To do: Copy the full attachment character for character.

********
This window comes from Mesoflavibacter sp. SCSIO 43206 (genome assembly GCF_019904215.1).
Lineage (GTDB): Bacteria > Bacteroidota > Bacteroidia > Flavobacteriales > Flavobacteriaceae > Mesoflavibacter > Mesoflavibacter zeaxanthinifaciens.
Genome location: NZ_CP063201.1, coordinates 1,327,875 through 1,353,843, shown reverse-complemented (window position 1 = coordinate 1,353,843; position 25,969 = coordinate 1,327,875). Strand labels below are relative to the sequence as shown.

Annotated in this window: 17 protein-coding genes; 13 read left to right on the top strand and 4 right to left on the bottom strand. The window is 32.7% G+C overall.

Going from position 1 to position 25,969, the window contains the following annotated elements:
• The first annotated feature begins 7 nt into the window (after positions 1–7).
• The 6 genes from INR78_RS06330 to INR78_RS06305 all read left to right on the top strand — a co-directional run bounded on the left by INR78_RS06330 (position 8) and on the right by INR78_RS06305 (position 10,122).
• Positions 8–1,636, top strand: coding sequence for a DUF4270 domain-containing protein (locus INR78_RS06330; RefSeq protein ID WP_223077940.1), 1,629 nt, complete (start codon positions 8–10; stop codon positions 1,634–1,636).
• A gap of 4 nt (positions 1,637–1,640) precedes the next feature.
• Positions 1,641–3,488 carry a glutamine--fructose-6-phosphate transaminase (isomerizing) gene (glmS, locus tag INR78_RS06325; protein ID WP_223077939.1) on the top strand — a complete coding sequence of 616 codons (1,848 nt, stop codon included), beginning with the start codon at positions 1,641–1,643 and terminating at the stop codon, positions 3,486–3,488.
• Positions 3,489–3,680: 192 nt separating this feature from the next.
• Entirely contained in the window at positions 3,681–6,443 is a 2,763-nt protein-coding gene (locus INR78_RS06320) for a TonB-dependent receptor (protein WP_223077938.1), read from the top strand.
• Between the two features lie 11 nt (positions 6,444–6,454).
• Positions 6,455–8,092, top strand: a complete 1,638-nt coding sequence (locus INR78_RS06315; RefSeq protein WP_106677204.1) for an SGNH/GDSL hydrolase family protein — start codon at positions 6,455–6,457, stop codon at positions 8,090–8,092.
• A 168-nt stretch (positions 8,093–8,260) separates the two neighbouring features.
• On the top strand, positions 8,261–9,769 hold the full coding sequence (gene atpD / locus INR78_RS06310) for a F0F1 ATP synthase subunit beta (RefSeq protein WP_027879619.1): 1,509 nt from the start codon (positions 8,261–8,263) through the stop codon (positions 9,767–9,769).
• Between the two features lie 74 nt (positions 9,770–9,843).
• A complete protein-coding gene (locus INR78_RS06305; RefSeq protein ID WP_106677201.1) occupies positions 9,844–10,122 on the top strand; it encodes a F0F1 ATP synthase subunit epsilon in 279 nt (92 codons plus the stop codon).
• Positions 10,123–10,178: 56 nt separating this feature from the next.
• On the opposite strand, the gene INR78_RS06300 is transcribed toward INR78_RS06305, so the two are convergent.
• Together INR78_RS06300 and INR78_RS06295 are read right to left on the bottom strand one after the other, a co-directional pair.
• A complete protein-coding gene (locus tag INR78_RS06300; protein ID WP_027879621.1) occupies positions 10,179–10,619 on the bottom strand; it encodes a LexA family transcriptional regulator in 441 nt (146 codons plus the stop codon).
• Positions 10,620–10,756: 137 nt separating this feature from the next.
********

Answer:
This window comes from Mesoflavibacter sp. SCSIO 43206 (genome assembly GCF_019904215.1).
Lineage (GTDB): Bacteria > Bacteroidota > Bacteroidia > Flavobacteriales > Flavobacteriaceae > Mesoflavibacter > Mesoflavibacter zeaxanthinifaciens.
Genome location: NZ_CP063201.1, coordinates 1,327,875 through 1,353,843, shown reverse-complemented (window position 1 = coordinate 1,353,843; position 25,969 = coordinate 1,327,875). Strand labels below are relative to the sequence as shown.

Annotated in this window: 17 protein-coding genes; 13 read left to right on the top strand and 4 right to left on the bottom strand. The window is 32.7% G+C overall.

Going from position 1 to position 25,969, the window contains the following annotated elements:
• The first annotated feature begins 7 nt into the window (after positions 1–7).
• The 6 genes from INR78_RS06330 to INR78_RS06305 all read left to right on the top strand — a co-directional run bounded on the left by INR78_RS06330 (position 8) and on the right by INR78_RS06305 (position 10,122).
• Positions 8–1,636, top strand: coding sequence for a DUF4270 domain-containing protein (locus INR78_RS06330; RefSeq protein ID WP_223077940.1), 1,629 nt, complete (start codon positions 8–10; stop codon positions 1,634–1,636).
• A gap of 4 nt (positions 1,637–1,640) precedes the next feature.
• Positions 1,641–3,488 carry a glutamine--fructose-6-phosphate transaminase (isomerizing) gene (glmS, locus tag INR78_RS06325; protein ID WP_223077939.1) on the top strand — a complete coding sequence of 616 codons (1,848 nt, stop codon included), beginning with the start codon at positions 1,641–1,643 and terminating at the stop codon, positions 3,486–3,488.
• Positions 3,489–3,680: 192 nt separating this feature from the next.
• Entirely contained in the window at positions 3,681–6,443 is a 2,763-nt protein-coding gene (locus INR78_RS06320) for a TonB-dependent receptor (protein WP_223077938.1), read from the top strand.
• Between the two features lie 11 nt (positions 6,444–6,454).
• Positions 6,455–8,092, top strand: a complete 1,638-nt coding sequence (locus INR78_RS06315; RefSeq protein WP_106677204.1) for an SGNH/GDSL hydrolase family protein — start codon at positions 6,455–6,457, stop codon at positions 8,090–8,092.
• A 168-nt stretch (positions 8,093–8,260) separates the two neighbouring features.
• On the top strand, positions 8,261–9,769 hold the full coding sequence (gene atpD / locus INR78_RS06310) for a F0F1 ATP synthase subunit beta (RefSeq protein WP_027879619.1): 1,509 nt from the start codon (positions 8,261–8,263) through the stop codon (positions 9,767–9,769).
• Between the two features lie 74 nt (positions 9,770–9,843).
• A complete protein-coding gene (locus INR78_RS06305; RefSeq protein ID WP_106677201.1) occupies positions 9,844–10,122 on the top strand; it encodes a F0F1 ATP synthase subunit epsilon in 279 nt (92 codons plus the stop codon).
• Positions 10,123–10,178: 56 nt separating this feature from the next.
• On the opposite strand, the gene INR78_RS06300 is transcribed toward INR78_RS06305, so the two are convergent.
• Together INR78_RS06300 and INR78_RS06295 are read right to left on the bottom strand one after the other, a co-directional pair.
• A complete protein-coding gene (locus tag INR78_RS06300; protein ID WP_027879621.1) occupies positions 10,179–10,619 on the bottom strand; it encodes a LexA family transcriptional regulator in 441 nt (146 codons plus the stop codon).
• Positions 10,620–10,756: 137 nt separating this feature from the next.